At 2.7 per 1,000 births, our stillbirth rate in 2015 was below the estimated average of 3.5 per 1,000 across the 49 countries, and well below the Ukraine, which recorded the highest stillbirth rate of 8.8 per 1,000 births. In the UK, the rate was 2.9 stillbirths per 1,000, while in France the rate was 4.7 per 1,000, with stillbirth measured at 28 weeks gestation or greater for the purpose of this study.
Iceland performed best, with a rate of just 1.3 stillbirths per 1,000.
The comparisons are contained in a paper published today as part of a global launch of “The Lancet Stillbirth Series: Ending Preventable Stillbirths”.
The authors of the paper said the proportion of unexplained stillbirths is high but can be addressed “through improvements in data collection, investigation, and classification”. They said national perinatal mortality audit programmes need to be implemented in all high-income countries, a function carried out in Ireland by the National Perinatal Epidemiology Centre (NPEC).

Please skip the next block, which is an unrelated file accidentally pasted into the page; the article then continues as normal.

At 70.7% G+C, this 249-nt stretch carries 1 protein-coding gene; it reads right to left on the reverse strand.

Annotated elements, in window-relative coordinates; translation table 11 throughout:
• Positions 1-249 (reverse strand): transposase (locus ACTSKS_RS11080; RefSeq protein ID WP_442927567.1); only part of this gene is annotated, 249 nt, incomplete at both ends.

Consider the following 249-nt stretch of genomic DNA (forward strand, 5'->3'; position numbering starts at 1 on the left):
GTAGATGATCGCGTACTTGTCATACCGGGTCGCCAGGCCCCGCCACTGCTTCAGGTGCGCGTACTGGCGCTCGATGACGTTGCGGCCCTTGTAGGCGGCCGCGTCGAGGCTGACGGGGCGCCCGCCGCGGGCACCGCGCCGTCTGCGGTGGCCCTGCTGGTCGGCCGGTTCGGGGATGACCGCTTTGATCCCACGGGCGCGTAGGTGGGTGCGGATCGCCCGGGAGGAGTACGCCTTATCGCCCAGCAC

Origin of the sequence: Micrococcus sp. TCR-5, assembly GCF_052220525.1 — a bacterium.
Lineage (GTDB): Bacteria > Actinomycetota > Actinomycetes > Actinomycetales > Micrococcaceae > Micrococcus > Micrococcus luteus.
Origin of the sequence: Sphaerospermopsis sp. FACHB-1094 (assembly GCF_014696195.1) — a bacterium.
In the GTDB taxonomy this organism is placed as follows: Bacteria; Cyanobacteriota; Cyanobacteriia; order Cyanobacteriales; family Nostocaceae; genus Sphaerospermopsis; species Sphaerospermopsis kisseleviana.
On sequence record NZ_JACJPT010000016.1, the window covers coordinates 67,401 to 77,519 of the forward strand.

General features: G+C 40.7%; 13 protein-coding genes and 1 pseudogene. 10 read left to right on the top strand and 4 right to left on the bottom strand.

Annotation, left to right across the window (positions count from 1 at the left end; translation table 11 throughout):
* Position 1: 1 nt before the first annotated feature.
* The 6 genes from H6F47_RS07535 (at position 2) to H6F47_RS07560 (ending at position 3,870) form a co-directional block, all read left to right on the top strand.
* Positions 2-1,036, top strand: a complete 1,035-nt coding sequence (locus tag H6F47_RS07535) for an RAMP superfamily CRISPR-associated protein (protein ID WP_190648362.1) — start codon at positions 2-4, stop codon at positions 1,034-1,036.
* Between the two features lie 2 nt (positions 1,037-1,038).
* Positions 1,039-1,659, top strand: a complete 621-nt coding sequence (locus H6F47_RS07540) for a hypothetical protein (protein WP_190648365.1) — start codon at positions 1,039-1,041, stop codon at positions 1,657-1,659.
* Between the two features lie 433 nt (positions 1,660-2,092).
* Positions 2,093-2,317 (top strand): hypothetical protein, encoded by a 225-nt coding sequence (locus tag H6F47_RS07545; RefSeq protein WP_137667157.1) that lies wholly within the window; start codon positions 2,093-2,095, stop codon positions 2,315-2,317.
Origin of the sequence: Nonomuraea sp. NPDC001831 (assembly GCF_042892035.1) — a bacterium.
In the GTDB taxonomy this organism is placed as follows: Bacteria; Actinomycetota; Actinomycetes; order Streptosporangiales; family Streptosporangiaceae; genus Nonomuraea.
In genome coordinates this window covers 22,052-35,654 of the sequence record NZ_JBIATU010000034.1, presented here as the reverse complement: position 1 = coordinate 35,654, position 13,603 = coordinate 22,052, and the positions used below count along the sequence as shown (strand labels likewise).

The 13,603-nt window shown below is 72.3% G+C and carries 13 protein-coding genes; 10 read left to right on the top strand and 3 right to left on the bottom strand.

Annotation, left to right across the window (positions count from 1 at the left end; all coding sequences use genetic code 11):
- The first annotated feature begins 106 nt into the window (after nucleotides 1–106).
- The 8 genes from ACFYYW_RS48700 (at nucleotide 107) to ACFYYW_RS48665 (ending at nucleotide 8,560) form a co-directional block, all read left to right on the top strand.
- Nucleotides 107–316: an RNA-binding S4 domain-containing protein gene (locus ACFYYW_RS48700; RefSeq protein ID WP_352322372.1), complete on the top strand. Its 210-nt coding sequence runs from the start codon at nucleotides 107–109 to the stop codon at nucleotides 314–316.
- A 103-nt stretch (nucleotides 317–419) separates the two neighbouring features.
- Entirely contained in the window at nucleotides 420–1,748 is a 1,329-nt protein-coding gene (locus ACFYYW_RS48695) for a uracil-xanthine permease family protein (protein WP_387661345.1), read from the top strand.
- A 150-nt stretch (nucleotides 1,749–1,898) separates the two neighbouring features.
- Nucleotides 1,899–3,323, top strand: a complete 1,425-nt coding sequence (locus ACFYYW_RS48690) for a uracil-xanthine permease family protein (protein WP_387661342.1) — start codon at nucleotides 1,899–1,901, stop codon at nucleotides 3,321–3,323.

The authors said a woman from a disadvantaged background runs “twice the risk of having a stillborn child when compared to her more advantaged counterparts” in high income countries. The authors said programmes at community and country level “need to improve health in disadvantaged families to address these inequities”.
The paper shows considerable variation in the annual rate of reduction (ARR) in stillbirths across the 49 countries between 2000 and 2015. For example, eight countries showed a relatively poor ARR of less than one percent, including the USA (0.4%) while five countries achieved ARRs of more than 4%, and even reaching 6.8% in the case of the Netherlands.
The paper had multiple authors and contributors from across the globe, including Sarah Meaney and Margaret Murphy (University College Cork) and Paul Corcoran (NPEC) and Mairie Cregan (Féileacáin Cork) as members of the Lancet Stillbirths High Income Countries Investigator Group.
The authors said if all high income countries achieved stillbirth rates equal to the best performing countries, 19,439 late gestation stillbirths could have been avoided in 2015.
Approximately 2.6 million babies were stillborn in 2015. The Lancet papers show falls in stillbirth rates since 2000 are failing to keep pace with falls in childhood and maternal mortality rates.